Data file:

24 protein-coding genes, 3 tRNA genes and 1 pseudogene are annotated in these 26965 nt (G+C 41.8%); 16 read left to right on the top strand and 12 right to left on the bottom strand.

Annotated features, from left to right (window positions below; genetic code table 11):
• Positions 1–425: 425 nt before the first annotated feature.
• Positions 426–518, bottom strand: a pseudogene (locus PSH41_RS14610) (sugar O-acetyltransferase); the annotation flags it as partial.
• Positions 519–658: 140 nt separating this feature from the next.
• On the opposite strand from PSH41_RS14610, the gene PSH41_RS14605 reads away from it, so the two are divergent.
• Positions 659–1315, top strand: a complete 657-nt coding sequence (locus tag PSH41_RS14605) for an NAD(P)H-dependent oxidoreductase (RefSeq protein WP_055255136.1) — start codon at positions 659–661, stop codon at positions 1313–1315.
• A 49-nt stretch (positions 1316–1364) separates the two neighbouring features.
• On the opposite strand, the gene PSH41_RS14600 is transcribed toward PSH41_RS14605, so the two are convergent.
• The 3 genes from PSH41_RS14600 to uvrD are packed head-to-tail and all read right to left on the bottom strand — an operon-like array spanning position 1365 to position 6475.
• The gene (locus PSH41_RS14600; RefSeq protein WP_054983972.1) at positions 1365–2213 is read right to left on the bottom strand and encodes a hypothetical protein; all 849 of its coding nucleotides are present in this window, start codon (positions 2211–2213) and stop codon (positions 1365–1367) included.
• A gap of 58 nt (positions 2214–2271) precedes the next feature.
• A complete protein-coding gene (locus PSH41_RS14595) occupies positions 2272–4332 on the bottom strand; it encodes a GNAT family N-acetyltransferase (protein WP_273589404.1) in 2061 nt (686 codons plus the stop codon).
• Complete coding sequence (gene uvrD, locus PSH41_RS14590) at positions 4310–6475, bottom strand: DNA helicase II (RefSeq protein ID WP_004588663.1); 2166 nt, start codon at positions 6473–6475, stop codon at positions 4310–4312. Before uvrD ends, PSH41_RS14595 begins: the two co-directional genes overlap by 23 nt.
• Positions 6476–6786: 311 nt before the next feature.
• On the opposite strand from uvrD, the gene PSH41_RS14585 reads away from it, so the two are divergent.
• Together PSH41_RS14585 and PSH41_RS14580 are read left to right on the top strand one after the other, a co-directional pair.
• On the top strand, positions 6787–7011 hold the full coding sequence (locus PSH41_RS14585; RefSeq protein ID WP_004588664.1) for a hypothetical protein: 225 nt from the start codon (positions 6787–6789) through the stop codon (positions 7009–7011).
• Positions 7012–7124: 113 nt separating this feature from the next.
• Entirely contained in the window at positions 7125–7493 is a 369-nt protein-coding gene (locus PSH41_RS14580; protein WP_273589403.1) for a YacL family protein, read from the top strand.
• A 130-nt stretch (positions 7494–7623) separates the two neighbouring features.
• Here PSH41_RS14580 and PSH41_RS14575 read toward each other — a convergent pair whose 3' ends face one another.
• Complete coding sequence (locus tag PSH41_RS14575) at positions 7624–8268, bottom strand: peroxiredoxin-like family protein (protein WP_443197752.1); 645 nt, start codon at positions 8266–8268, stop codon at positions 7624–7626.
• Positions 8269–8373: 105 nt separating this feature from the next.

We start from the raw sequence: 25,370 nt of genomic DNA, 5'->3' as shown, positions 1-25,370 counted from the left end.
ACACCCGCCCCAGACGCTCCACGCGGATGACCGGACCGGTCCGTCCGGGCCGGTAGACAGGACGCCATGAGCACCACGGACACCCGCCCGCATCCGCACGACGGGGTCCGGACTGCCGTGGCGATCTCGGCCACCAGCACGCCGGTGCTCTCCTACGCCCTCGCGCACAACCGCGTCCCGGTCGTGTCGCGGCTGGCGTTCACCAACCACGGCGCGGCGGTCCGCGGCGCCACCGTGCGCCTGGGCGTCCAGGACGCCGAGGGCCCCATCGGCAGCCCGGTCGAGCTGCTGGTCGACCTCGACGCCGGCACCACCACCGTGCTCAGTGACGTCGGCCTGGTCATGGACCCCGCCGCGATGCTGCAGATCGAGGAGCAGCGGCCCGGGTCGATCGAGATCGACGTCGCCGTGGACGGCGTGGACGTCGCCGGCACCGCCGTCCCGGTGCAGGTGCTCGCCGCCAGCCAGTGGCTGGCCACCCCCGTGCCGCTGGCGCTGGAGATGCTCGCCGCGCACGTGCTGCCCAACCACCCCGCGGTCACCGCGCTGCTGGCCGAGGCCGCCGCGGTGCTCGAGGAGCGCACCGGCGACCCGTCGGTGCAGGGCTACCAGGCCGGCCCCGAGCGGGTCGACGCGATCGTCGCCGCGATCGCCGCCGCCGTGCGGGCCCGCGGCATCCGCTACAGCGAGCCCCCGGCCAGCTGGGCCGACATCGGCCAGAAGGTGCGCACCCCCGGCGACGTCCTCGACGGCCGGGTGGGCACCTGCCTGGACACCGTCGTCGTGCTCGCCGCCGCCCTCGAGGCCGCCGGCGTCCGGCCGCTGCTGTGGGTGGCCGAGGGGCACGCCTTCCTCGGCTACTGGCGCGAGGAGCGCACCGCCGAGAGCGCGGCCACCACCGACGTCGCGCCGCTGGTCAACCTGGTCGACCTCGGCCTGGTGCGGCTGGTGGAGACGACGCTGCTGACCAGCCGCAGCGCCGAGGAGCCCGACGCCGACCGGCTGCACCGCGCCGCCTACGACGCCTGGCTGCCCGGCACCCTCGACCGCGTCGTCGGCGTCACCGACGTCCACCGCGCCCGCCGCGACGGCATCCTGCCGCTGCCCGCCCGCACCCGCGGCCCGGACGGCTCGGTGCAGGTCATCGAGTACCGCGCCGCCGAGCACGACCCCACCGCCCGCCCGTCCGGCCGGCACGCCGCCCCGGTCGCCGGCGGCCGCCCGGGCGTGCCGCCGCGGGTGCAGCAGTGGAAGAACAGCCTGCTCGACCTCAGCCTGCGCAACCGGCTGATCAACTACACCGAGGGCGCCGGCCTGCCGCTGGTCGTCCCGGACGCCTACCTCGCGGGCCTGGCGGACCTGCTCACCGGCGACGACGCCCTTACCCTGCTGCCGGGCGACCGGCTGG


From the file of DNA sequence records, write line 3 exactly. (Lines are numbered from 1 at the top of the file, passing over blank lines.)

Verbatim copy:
• Positions 1–425: 425 nt before the first annotated feature.